One year of Ayushman Bharat: MedTech & Pharma sectors expected to benefit substantially

Within the healthcare industry, the medical devices segment is expected to be the biggest beneficiary, with additional revenues of USD 2 billion

(File photo) Launch of PMJAY-Ayushman Bharat Yojana by the Prime Minister, Narendra Modi.

New Delhi: As the government’s ambitious National Health Protection Scheme (NHPS) under the Ayushman Bharat Yojana completes a year, a whitepaper examines the impact of the scheme that signals a shift in the government’s traditional role in healthcare from being the primary provider to being a payer.

The whitepaper titled ‘India’s National Health Protection Scheme: Ayushman Bharat – Growing Opportunities in Affordable Healthcare’ has been published by SKP – one of India’s leading provider of business consulting services.

NHPS is a major indicator of the government’s assurance to focus on secondary and tertiary healthcare, particularly for sections of the population that do not have easy access. Since its launch, NPHS has covered about 100 million eligible families, offering insurance coverage of ~USD7000 across 1,350 procedures in major therapies. Over 30 states and union territories have been covered so far.

The paper explores different aspects of the scheme with a focus on how NHPS provides the government with a unique opportunity to bring institutional reforms to a sector, where historically, change has been difficult to implement. In a country like India, the penetration of health insurance has been on the lower side for years. However, it has almost doubled between FY 2013-17 across urban and rural India, witnessing an upward trajectory.

The paper lays thrust on the fact that the NHPS offers an important stimulus to the healthcare industry, spiking up growth rates across sectors in the future. It mentions how the Healthcare Delivery sector would be the largest beneficiary by volume, as hospital capacity needs to be built up significantly and rapidly to service the added influx of patients.

Impact of NHPS in numbers

  • As of March 2019, NHPS has empaneled close to 15,000 hospitals treating about 6000 patients per day, with an average spend of ~USD 170.
  • Expected segment-wise impact on the medical devices industry: Medical Equipment and Furniture to register 33-45% CAGR over the next three years. Medical Consumables and Disposables to register 23-33% CAGR over the next three years.
  • Expected impact on the Pharma industry: 15-16% CAGR over the next three years.

The Medical Equipment and devices industries could naturally follow, with improved demand arising out of the jump in access and affordability. India’s medical devices industry is at a very nascent stage and is significantly smaller than other emerging and developing economies. Due to NHPS and the resultant expansion in the patient pool and bed capacity, this industry may benefit to a great extent, particularly for categories like equipment and instruments, and consumables and disposables. Some medical device product categories like diagnostic equipment, syringes and needles, stents, etc. are likely to witness a greater impact than others.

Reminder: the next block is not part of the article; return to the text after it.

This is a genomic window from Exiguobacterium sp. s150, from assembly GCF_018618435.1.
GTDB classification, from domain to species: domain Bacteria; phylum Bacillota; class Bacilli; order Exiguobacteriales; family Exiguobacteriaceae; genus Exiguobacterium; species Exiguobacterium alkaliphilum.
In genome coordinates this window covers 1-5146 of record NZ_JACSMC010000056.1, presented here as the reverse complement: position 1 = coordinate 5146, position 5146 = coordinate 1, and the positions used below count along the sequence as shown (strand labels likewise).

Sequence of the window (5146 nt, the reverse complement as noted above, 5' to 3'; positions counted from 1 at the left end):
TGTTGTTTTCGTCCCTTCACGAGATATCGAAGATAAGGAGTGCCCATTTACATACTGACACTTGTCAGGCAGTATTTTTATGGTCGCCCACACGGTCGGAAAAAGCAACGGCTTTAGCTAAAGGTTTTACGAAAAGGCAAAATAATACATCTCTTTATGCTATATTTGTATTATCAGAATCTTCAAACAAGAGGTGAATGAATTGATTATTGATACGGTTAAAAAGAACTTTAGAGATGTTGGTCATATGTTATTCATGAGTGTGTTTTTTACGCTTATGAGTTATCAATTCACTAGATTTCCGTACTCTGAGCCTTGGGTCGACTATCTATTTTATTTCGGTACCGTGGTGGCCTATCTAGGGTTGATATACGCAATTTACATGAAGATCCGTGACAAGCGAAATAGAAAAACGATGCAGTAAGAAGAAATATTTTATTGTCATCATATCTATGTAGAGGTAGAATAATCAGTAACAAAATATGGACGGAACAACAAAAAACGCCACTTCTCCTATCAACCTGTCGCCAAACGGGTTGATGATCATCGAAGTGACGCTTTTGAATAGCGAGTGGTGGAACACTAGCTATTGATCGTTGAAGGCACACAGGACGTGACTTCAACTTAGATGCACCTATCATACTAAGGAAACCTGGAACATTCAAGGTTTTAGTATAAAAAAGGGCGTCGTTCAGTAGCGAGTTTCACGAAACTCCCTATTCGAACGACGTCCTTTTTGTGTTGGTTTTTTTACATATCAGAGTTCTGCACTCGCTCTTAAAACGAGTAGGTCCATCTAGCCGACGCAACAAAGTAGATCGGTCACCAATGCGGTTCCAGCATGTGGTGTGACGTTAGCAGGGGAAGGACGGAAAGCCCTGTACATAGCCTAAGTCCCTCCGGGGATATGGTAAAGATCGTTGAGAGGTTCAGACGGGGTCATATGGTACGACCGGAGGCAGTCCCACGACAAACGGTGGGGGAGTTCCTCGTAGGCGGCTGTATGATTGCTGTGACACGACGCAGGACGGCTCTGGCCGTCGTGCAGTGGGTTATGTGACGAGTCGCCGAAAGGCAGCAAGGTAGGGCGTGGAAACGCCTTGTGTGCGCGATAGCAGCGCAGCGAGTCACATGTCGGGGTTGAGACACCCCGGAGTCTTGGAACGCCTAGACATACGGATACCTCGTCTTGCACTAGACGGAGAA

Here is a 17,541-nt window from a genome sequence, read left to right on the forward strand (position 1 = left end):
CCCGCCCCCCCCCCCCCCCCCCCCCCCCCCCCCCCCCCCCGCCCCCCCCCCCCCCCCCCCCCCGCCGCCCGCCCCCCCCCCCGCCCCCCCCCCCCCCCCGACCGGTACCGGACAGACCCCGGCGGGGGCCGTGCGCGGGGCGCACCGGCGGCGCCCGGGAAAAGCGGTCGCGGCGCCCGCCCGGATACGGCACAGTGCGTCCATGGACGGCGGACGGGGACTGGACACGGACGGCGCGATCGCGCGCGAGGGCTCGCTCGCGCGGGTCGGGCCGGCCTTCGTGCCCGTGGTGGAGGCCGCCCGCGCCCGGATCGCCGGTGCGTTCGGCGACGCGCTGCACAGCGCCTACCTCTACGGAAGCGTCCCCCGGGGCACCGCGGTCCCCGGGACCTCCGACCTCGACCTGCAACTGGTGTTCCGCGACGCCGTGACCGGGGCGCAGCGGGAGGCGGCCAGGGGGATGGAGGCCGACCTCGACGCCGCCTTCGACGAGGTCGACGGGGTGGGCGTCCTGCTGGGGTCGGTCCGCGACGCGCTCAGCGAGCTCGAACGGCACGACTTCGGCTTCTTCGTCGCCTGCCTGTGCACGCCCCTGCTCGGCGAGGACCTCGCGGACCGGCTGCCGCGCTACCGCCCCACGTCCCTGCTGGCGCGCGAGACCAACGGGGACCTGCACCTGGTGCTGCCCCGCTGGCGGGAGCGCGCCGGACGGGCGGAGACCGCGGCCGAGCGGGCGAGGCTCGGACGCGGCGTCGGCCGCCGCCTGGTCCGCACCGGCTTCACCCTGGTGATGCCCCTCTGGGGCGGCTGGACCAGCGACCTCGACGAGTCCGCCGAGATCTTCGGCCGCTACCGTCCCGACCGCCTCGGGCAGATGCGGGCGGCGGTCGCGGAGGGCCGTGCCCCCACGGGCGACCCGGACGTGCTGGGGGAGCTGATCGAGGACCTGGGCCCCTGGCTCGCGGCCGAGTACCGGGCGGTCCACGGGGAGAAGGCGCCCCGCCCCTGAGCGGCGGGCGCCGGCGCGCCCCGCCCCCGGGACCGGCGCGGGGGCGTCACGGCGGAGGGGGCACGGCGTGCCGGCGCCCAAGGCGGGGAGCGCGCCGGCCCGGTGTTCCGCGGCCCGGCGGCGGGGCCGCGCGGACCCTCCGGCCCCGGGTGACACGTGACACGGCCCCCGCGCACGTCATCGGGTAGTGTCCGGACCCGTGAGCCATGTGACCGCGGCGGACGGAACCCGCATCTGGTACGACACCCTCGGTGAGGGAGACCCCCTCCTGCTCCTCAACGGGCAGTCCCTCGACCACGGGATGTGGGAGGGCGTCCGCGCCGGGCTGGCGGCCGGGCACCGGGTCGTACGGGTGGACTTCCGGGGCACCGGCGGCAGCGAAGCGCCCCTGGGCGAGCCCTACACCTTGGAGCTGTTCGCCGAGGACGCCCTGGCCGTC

The whitepaper mentions that there is also a chance that the pharmaceutical industry may see an acceleration in growth gradually. In terms of a boost for the pharma industry, the addition of 150,000 Health and Wellness centers could create a massive influx of first-time patients who are prescribed medicines at the primary care level.

NHPS’ target coverage is about 500 million individuals (or 100 million families). As of March 2019, close to 15,000 hospitals have empaneled with NHPS and are treating ~6000 patients per day, with an average claim of ~USD 170. This translates to 2.5 million patients availing services annually, with an inpatient ratio of around 0.75%. The National Health Agency is targeting a four-fold increase in the number of patients to 30,000 patients per day. This equals roughly 10 million patients annually once the program stabilizes over the next few years.

The paper further asserts that implementing such a large scheme in India is an ambitious task, and the long-term success will depend on many factors. In its role as an enabler, the Indian government may have to join hands with the private sector and not-for-profit organizations, while paying attention to regulations, technology assessments, pricing structures, quality of care, and infrastructure.

For now, NHPS is being seen as a stepping stone to achieving Universal Health Coverage (UHC) in India. The whitepaper suggests that in the long run, NHPS will provide the government with a unique opportunity to bring institutional reforms to a sector, where traditionally, change has been difficult to implement.

Ayushman Bharat is India’s first move towards a Continuum of Care approach to providing healthcare delivery in India. The program is being viewed as one to bring a mindset shift for the target population by identifying healthcare as an important pillar in improving both quality of life and economic prosperity of the nation.

Speaking about the paper, Ravi Menon, Senior Business Adviser – Healthcare (APAC) at SKP said, “The Indian healthcare market is underpenetrated and has tremendous potential for growth. For now, Ayushman Bharat has the potential to set the stage for considerable long-term benefits. While the immediate impact of NHPS on Healthcare Delivery may be limited, it is expected to see growth with an increase in awareness, average spend, and policy focus towards Universal Health Coverage.”